Q: How are workers’ compensation claims investigated and handled?
A: Since fraudulent workers’ compensation claims are a serious crime, the California Department of Insurance will perform a full investigation. There are many ways employees and employers can defraud the system, so it is important to look into each situation individually and check all of the facts.
Investigations often reveal employees who claim they injured themselves on the job when the incident actually occurred after work hours. In addition, improper job duty reports by employers often pop up during the fraud investigations. In order to avoid fraud charges, all statements made during the workers’ compensation claim process must be 100% truthful. Dishonest statements could result in prosecution leading to legal repercussions. You can learn more about fraud signs, reports and investigations by going to the California Department of Insurance website.
Exploring Being Illegally Uninsured
Q: How do officials handle incidents of employees working for employers who are illegally uninsured?
A: All companies with one or more employees are legally required to hold a suitable workers’ compensation policy. Employers who do not protect their employees with this coverage type face a criminal misdemeanor charge. The misdemeanor may result in 10,000 dollars worth of fines and more than twelve months in jail. Additional fines of up to 100,000 dollars an incident may also be assigned to employers who do not carry an adequate amount of coverage.
In addition, if employees of the illegally uninsured companies end up ill or injured from a workplace incident, the company must pay for all of the related medical bills during recovery. Furthermore, employees may file a civil lawsuit for additional forms of compensation if your company is not protected by a workers’ compensation policy. You can receive more information on how to protect yourself and your employees by speaking with officials at the Division of Workers’ Compensation.
Q: How does the Uninsured Employers’ Benefit Trust Fund work?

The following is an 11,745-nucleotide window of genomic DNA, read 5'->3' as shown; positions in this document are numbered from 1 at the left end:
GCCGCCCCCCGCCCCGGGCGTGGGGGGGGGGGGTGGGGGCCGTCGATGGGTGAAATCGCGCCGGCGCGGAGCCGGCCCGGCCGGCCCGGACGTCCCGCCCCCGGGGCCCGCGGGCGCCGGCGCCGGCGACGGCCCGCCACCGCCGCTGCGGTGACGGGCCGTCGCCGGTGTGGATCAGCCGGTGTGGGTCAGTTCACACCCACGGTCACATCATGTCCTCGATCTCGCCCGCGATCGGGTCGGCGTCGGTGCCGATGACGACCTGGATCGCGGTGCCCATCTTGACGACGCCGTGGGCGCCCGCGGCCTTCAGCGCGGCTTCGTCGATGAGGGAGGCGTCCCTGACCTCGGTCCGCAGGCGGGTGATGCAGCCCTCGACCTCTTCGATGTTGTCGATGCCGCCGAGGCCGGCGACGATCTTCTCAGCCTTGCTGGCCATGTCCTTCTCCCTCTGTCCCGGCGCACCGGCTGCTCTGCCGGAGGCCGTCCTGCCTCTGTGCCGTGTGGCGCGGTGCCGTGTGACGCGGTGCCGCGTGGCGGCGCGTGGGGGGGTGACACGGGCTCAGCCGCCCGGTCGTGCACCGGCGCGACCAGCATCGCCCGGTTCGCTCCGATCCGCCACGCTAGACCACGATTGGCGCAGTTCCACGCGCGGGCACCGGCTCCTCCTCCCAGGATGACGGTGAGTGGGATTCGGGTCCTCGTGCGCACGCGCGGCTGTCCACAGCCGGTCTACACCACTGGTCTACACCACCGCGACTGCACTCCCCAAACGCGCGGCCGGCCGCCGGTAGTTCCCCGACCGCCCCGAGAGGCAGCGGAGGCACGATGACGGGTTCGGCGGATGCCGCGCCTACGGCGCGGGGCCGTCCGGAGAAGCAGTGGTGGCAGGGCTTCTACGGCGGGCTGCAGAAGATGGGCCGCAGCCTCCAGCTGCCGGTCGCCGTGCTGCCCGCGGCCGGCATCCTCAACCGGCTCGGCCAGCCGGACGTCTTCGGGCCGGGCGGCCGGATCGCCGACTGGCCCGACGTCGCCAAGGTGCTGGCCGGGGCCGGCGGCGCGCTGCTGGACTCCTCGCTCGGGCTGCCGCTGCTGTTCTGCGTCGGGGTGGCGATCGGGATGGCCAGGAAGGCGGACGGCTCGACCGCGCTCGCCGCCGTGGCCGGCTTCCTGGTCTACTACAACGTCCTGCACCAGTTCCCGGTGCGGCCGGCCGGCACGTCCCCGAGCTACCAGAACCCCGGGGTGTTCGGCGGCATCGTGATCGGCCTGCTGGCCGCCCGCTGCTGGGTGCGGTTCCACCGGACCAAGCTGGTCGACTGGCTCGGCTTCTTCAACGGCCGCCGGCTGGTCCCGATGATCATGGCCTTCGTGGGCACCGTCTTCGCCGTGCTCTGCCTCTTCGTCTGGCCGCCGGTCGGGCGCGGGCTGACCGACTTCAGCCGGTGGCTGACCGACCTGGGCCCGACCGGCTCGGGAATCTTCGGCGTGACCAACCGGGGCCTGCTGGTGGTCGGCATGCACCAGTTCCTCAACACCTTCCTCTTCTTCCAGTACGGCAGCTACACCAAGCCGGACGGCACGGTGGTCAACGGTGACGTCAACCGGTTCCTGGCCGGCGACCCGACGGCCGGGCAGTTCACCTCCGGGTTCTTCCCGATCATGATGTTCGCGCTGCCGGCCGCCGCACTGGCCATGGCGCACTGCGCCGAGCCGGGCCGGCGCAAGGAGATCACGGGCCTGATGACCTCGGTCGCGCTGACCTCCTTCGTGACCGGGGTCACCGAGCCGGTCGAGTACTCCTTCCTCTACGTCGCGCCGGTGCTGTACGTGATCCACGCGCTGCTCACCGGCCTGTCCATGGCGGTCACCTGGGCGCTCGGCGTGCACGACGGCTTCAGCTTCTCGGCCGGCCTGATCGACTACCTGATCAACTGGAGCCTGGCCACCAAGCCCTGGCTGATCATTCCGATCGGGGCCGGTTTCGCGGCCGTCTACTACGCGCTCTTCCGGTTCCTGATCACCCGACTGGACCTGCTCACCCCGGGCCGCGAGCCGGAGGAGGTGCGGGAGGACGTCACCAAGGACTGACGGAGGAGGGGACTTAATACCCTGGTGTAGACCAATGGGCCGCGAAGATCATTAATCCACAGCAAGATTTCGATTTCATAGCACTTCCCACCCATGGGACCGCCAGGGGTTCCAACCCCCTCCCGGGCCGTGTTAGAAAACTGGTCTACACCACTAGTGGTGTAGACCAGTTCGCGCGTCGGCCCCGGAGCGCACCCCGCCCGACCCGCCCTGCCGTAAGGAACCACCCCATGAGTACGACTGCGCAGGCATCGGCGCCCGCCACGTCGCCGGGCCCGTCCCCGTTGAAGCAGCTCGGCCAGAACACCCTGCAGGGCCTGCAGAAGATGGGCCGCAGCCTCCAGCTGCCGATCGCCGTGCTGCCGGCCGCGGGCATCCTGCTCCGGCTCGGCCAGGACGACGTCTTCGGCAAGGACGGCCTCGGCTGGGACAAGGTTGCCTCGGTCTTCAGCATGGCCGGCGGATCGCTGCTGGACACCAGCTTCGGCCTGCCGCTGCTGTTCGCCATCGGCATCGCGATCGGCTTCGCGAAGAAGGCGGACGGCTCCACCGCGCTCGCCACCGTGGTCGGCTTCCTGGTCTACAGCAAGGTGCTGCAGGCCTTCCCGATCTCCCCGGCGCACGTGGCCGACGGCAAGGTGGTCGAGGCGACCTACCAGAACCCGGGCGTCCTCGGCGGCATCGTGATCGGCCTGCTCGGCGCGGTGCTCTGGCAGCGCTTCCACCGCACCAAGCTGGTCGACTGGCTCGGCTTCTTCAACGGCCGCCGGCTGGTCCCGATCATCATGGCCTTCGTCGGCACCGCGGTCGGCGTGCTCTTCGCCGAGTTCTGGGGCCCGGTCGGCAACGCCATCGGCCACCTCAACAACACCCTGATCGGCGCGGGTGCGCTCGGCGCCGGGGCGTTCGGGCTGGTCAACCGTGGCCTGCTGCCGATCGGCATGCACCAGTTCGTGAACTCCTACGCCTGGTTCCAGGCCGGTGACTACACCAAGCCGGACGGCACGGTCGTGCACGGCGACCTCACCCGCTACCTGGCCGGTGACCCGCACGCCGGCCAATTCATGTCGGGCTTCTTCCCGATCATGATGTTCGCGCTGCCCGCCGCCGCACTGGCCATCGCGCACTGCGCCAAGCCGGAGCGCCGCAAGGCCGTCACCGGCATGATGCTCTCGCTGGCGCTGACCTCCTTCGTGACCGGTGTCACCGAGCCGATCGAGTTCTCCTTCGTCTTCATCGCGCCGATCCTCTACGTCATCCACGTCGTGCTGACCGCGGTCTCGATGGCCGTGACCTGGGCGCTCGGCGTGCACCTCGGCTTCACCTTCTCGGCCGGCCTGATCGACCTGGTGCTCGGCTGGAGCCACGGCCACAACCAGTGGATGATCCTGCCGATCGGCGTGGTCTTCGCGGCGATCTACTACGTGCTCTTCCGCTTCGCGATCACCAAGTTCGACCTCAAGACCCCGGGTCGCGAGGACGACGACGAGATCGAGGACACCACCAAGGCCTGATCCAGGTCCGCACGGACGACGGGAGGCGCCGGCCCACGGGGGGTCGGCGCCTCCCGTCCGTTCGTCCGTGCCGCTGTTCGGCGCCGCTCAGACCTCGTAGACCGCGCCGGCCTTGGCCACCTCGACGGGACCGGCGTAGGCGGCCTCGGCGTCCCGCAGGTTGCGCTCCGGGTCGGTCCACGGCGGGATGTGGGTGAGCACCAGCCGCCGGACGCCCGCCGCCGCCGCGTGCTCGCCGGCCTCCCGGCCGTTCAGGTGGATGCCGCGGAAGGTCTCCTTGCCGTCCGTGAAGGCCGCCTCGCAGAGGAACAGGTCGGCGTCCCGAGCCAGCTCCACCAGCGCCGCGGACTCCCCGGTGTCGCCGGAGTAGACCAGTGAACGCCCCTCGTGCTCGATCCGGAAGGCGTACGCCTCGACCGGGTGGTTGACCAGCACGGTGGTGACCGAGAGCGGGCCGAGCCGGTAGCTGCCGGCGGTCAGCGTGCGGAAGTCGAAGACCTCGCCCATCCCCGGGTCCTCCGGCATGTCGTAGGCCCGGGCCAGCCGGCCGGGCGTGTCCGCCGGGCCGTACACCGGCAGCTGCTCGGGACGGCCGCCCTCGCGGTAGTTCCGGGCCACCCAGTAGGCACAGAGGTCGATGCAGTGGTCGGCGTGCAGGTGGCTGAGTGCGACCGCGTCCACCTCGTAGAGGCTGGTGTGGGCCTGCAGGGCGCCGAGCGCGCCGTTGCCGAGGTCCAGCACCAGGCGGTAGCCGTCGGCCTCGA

A: The Division of Workers’ Compensation set up the Uninsured Employer’s Benefit Trust Fund to help unprotected employees who are injured on the job. This department ensures employees receive the care they need for a full recovery while seeking out compensation from the responsible party. Employers must repay all of the care costs to prevent this department from filing liens and making other reimbursement efforts.
Q: Are illegally uninsured employers subject to any additional fines or punishments?
A: Yes, there are harsh penalties by avoiding workers’ compensation coverage required by law. The Division of Labor Standards Enforcement assesses the situation and assigns additional fines and punishments deemed necessary.
Furthermore, the company in question may be ordered to halt employee work until the employer secured a suitable policy. Employers who ignore this order may end up fined for 10,000 dollars and even spend a couple of months in jail. Fines for each person employed by the company could increase fines up to 100,000 more.
All compensated claims not covered by a workers’ compensation policy run the risk of an additional 10,000 fine per employee on top of all of the ones listed above. If the claim did not result in any compensation, the per employee fine drops down to 2,000 for each person on the payroll. This set of fines also has a maximum of 100,000 dollars.
Q: How do employers obtain proof of workers’ compensation coverage?
A: Insurance agencies maintain copies of all policies held by their clients. Employers can submit a request in person, by phone or through the mail to obtain a copy.
Q: How can employees report their employer for a lack of workers’ compensation protection?
A: The Division of Labor Standards Enforcement takes reports of employers who do not abide by these protective insurance acquisition laws. Employees can file an official report by going down to the office or sending in written correspondence. Employees must respond to all requests for supportive documents while the report is being investigated. Additional witnesses can often help enforcement agents build a suitable case against the illegally uninsured company. Employees have the right to stay anonymous at all times to protect their state of employment with the company in question.